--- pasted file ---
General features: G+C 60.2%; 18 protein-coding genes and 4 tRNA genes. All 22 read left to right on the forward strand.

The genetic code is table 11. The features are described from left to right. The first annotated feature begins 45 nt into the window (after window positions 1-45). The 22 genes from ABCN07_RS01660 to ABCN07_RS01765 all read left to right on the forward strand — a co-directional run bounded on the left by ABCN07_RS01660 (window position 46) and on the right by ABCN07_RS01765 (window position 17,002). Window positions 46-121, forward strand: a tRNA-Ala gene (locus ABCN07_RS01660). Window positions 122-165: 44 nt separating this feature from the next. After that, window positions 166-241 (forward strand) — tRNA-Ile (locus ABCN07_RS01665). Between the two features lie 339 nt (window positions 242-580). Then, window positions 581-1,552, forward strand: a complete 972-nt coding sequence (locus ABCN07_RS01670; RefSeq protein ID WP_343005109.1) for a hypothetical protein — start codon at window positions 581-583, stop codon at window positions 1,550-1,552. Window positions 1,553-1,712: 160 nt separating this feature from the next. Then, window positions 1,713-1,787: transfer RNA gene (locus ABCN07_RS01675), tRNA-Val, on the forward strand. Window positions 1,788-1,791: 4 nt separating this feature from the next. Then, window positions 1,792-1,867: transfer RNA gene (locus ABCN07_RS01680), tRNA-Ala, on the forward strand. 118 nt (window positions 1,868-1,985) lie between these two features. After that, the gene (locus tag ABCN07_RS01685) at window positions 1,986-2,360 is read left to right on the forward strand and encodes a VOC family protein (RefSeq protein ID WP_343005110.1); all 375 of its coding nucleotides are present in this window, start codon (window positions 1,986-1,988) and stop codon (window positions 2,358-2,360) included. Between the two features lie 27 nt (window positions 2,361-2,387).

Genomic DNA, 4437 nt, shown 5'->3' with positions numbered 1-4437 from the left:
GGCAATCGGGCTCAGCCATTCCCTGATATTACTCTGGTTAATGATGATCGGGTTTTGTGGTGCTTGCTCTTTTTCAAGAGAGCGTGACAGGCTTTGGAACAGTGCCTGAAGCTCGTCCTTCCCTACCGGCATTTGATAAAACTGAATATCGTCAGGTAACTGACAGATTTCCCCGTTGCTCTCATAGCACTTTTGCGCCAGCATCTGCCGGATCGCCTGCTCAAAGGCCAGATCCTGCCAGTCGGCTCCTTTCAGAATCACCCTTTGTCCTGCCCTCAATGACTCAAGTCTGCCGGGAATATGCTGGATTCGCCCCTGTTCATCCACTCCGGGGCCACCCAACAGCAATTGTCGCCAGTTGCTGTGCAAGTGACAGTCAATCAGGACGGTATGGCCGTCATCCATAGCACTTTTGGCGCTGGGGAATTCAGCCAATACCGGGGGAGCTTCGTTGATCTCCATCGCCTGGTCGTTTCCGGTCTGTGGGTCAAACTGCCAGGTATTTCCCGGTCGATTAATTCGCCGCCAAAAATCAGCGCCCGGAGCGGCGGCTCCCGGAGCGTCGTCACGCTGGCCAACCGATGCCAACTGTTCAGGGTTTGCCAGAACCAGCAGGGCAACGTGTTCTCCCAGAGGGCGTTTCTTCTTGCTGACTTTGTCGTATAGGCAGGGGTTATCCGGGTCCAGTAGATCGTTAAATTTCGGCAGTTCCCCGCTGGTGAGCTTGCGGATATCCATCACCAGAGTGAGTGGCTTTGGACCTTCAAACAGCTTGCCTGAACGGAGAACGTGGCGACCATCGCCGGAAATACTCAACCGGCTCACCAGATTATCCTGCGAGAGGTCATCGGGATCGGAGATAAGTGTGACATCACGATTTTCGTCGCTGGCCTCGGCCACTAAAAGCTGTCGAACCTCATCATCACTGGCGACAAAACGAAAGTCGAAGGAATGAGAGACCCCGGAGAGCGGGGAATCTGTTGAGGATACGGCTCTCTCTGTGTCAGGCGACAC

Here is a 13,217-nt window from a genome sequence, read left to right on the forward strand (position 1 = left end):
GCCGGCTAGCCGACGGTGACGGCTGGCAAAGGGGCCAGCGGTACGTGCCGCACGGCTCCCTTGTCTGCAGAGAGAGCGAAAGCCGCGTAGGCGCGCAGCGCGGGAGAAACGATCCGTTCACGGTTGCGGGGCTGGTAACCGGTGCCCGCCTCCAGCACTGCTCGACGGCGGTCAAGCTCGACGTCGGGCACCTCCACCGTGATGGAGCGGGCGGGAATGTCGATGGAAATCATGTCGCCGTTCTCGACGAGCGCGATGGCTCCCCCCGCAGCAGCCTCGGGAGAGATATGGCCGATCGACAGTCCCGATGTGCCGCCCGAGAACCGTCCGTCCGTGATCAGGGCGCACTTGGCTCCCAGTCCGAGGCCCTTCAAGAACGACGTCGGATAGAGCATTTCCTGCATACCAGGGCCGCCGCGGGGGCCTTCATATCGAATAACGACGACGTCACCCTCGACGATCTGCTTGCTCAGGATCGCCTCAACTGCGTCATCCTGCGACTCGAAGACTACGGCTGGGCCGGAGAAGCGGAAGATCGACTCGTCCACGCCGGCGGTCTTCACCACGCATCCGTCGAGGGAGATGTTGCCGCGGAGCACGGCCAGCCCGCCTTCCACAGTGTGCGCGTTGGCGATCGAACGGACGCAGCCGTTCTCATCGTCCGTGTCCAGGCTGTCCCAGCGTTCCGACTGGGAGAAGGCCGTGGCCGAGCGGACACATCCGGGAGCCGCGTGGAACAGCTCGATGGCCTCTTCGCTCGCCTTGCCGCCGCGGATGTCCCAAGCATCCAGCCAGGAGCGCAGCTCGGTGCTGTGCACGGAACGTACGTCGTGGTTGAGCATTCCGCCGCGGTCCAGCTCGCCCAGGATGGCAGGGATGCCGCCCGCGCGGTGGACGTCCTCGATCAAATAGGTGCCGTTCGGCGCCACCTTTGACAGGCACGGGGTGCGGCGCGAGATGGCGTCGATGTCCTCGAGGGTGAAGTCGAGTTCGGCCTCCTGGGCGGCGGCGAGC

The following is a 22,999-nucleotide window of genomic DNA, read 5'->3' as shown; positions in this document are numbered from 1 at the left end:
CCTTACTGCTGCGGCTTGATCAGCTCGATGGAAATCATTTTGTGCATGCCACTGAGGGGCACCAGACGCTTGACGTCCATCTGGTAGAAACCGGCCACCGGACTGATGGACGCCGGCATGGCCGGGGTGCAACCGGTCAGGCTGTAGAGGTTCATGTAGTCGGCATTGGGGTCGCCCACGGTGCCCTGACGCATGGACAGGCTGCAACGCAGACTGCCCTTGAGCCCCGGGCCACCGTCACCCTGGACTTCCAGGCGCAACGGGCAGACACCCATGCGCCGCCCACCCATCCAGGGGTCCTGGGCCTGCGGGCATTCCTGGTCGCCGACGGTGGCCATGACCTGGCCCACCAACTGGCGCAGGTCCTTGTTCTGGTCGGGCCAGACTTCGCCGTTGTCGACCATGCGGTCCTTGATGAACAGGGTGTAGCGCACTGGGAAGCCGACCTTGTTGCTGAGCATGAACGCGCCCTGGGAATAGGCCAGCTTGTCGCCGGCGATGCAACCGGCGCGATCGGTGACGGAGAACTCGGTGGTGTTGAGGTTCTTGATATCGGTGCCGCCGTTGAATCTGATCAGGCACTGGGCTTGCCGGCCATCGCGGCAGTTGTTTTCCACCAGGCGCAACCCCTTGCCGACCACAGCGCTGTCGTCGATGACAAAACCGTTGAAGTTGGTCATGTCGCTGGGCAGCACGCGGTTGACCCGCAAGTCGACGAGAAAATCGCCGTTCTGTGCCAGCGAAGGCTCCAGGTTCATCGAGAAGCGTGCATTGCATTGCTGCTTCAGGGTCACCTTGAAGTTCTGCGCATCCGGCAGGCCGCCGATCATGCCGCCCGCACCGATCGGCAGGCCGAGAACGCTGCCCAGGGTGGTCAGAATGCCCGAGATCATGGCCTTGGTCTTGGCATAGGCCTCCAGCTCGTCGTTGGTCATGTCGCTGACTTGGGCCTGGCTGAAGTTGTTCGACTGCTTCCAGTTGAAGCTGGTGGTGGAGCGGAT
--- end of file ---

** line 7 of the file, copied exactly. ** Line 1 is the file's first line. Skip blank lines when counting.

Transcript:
The following is a 22,999-nucleotide window of genomic DNA, read 5'->3' as shown; positions in this document are numbered from 1 at the left end: